A recipe for a quick pickled radish and cucumber salad with fresh herbs: a light side dish perfect for a heavier main course.
This recipe for fresh quick pickles happened on accident. We had just purchased a mandollin and were testing it out while doing two different recipe photo shoots. So this healthy salad recipe actually came about because I was trying to clean up the kitchen. This fresh side dish uses spring vegetables, cucumber, radish and watermelon radish paired with fresh dill and mint to make a quick pickled salad.
But don't think of this as "pickles" in the traditional pickle from cucumber for hamburgers pickle. This is a crisp, crunchy fresh produce salad that cuts through heavier main courses. Like this as a side with chicken tossed in a BBQ sauce? Awesome. This with curried chickepeas? I can vouch: also awesome. Anything where you're craving a lighter balance, this recipe is nice to have in your fridge, ready to go.
In case you're curious, and because a nice lady at the grocery asked me this question: watermelon radishes do not taste like watermelon. They are named because when they're cut open, they look like the green rind and pink inside of a traditional watermelon. I personally find them to be more mild and less peppery than traditional radishes (also used here). I'm using them for aesthetic reasons, but also because I think this salad benefits from a larger produce item in the mix of small rounds.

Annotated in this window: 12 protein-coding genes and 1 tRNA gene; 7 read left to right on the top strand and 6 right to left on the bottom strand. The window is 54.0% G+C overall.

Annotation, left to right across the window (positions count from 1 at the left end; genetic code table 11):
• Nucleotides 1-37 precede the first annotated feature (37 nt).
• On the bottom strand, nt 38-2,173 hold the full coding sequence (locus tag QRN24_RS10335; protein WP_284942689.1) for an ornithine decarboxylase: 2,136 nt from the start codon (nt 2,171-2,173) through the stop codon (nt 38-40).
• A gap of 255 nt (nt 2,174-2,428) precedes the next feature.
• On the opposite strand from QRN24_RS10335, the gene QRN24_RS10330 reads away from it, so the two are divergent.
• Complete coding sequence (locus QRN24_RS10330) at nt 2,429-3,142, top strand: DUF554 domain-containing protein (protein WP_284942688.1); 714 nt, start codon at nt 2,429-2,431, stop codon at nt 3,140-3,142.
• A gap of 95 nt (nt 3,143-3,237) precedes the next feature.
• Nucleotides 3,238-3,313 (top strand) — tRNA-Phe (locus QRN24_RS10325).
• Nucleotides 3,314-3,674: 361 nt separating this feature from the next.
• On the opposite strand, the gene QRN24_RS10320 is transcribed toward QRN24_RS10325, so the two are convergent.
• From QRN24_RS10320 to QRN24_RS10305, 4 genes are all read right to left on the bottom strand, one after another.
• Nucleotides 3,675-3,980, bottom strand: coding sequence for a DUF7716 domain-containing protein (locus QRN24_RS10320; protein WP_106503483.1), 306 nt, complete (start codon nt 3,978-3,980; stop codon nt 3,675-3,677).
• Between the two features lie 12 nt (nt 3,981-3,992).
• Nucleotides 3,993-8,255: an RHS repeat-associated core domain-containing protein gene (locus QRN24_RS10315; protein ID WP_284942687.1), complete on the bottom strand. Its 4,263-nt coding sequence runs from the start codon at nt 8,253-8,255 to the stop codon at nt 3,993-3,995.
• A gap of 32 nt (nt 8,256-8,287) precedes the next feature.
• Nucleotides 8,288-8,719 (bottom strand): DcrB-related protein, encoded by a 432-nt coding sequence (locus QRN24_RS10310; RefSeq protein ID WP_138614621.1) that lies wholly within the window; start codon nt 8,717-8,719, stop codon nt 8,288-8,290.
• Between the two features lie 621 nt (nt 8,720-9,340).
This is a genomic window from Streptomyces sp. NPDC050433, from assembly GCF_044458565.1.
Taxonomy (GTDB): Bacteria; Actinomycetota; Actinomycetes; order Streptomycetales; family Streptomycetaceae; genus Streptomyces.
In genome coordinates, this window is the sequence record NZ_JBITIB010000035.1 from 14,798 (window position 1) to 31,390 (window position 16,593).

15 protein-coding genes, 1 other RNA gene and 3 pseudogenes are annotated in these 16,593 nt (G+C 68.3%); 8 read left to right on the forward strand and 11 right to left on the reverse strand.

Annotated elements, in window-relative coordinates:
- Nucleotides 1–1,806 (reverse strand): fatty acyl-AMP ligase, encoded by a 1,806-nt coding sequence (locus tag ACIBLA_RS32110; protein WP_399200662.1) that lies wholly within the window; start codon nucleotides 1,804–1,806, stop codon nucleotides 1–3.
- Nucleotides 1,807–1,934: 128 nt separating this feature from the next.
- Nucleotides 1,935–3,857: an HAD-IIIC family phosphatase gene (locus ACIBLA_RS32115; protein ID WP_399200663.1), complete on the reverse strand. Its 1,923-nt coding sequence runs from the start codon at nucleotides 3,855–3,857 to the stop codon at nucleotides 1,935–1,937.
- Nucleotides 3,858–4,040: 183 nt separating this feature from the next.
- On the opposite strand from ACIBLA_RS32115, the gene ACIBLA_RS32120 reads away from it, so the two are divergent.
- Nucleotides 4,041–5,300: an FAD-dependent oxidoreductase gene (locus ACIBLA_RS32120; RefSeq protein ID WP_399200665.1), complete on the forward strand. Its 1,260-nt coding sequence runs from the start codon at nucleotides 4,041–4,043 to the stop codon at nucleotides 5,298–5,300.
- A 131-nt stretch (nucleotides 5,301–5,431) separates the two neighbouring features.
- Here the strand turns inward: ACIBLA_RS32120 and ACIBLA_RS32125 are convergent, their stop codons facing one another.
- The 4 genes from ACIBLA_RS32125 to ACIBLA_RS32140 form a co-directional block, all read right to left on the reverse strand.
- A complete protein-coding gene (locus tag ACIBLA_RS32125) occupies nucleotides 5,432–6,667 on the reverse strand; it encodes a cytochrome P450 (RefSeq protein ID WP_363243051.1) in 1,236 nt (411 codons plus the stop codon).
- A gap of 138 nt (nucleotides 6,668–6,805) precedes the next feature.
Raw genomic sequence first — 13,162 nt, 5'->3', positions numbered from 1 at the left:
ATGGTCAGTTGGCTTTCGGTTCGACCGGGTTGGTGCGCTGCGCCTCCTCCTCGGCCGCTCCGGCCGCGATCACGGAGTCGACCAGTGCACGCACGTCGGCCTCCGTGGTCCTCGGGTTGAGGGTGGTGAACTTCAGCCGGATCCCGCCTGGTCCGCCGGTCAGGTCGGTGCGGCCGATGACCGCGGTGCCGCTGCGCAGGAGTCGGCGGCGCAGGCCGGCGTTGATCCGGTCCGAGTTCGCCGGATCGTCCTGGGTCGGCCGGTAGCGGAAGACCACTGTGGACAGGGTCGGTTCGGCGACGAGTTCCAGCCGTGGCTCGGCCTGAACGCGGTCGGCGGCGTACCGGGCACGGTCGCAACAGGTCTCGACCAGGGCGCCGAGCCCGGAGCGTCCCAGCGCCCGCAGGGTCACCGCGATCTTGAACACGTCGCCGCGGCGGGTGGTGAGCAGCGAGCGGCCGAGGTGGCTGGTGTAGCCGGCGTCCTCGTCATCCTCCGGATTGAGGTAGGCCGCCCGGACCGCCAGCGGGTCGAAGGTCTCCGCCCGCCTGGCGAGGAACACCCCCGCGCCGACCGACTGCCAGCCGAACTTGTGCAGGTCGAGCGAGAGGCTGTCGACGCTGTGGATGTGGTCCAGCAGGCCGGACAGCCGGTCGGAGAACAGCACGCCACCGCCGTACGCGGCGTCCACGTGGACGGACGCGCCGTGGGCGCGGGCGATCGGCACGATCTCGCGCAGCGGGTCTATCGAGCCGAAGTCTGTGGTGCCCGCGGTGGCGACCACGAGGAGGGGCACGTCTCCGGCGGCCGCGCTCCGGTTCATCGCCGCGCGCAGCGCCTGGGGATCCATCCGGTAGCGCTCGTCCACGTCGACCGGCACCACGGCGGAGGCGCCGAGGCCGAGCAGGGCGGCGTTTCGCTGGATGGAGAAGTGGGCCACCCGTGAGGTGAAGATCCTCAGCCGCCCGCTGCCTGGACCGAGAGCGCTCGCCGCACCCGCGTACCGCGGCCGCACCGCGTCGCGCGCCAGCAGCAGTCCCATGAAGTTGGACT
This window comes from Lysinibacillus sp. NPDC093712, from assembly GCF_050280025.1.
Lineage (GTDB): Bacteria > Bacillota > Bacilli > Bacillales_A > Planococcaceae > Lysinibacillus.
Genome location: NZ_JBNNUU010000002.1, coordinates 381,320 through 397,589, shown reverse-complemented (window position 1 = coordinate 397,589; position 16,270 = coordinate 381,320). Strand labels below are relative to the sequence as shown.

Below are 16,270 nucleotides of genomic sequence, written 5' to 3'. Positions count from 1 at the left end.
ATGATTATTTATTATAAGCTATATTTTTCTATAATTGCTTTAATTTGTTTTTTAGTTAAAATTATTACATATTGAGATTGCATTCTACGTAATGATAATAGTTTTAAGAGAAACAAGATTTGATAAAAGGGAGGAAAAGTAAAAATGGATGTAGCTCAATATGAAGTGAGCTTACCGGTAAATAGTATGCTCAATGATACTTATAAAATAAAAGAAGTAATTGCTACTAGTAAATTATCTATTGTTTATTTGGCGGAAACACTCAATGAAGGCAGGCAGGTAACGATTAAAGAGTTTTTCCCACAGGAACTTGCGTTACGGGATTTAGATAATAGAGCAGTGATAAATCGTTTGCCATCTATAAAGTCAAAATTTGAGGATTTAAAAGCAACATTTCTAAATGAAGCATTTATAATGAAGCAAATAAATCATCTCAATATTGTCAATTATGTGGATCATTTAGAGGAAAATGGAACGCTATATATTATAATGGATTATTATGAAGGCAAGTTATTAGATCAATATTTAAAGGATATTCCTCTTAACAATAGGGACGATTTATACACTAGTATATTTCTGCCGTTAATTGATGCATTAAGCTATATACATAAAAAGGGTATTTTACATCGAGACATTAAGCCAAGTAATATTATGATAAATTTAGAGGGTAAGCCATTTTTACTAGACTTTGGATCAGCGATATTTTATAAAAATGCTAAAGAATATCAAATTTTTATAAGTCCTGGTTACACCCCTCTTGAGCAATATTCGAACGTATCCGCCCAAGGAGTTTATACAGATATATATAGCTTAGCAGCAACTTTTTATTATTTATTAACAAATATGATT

I also want to touch on the methodology for this recipe. I do not recommend making this unless you have a mandolin. It's a piece of equipment that you use to thinly slice items. Thin slices are essential for making this recipe crave worthy. If you're hand slicing with a knife, you're likely making these rounds too thick and the light quick pickle won't work. Or, if you are slicing them thinly enough by hand, you're going to get REAL tired of cutting REAL quick. And nothing tastes good when you're pissed off. I mentioned this in the curried chickpea recipe that also has a quick pickle side dish, but this is the mandolin we use and I highly recommend it. It's very sturdy and easy to use.